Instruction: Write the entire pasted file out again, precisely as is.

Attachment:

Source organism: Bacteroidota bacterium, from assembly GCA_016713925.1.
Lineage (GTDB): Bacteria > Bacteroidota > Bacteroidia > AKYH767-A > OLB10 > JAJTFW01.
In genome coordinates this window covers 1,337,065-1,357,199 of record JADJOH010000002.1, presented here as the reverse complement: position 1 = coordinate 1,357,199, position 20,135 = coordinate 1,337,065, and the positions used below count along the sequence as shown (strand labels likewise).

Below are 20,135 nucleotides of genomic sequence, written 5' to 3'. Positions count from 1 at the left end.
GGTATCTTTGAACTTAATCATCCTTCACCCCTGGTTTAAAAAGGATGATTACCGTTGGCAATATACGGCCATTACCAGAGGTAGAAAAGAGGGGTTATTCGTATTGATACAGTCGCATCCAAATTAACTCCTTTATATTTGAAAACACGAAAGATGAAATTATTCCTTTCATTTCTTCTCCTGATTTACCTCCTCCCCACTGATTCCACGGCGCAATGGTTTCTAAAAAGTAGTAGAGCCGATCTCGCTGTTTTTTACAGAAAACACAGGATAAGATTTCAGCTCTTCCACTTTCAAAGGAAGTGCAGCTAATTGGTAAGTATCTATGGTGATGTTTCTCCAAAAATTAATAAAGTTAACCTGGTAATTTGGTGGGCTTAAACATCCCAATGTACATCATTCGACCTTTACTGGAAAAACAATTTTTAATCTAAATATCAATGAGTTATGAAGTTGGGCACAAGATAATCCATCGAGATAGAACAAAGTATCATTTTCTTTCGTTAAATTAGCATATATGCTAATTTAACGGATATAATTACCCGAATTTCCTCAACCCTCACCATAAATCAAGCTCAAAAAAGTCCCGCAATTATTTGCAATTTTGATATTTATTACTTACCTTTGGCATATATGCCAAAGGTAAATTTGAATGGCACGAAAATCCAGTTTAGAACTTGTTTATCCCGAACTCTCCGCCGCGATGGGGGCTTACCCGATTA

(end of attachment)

Source organism: Bacteroidota bacterium, from assembly GCA_016713925.1.
Lineage (GTDB): Bacteria > Bacteroidota > Bacteroidia > AKYH767-A > OLB10 > JAJTFW01.
In genome coordinates this window covers 1,337,065-1,357,199 of record JADJOH010000002.1, presented here as the reverse complement: position 1 = coordinate 1,357,199, position 20,135 = coordinate 1,337,065, and the positions used below count along the sequence as shown (strand labels likewise).

Below are 20,135 nucleotides of genomic sequence, written 5' to 3'. Positions count from 1 at the left end.
GGTATCTTTGAACTTAATCATCCTTCACCCCTGGTTTAAAAAGGATGATTACCGTTGGCAATATACGGCCATTACCAGAGGTAGAAAAGAGGGGTTATTCGTATTGATACAGTCGCATCCAAATTAACTCCTTTATATTTGAAAACACGAAAGATGAAATTATTCCTTTCATTTCTTCTCCTGATTTACCTCCTCCCCACTGATTCCACGGCGCAATGGTTTCTAAAAAGTAGTAGAGCCGATCTCGCTGTTTTTTACAGAAAACACAGGATAAGATTTCAGCTCTTCCACTTTCAAAGGAAGTGCAGCTAATTGGTAAGTATCTATGGTGATGTTTCTCCAAAAATTAATAAAGTTAACCTGGTAATTTGGTGGGCTTAAACATCCCAATGTACATCATTCGACCTTTACTGGAAAAACAATTTTTAATCTAAATATCAATGAGTTATGAAGTTGGGCACAAGATAATCCATCGAGATAGAACAAAGTATCATTTTCTTTCGTTAAATTAGCATATATGCTAATTTAACGGATATAATTACCCGAATTTCCTCAACCCTCACCATAAATCAAGCTCAAAAAAGTCCCGCAATTATTTGCAATTTTGATATTTATTACTTACCTTTGGCATATATGCCAAAGGTAAATTTGAATGGCACGAAAATCCAGTTTAGAACTTGTTTATCCCGAACTCTCCGCCGCGATGGGGGCTTACCCGATTA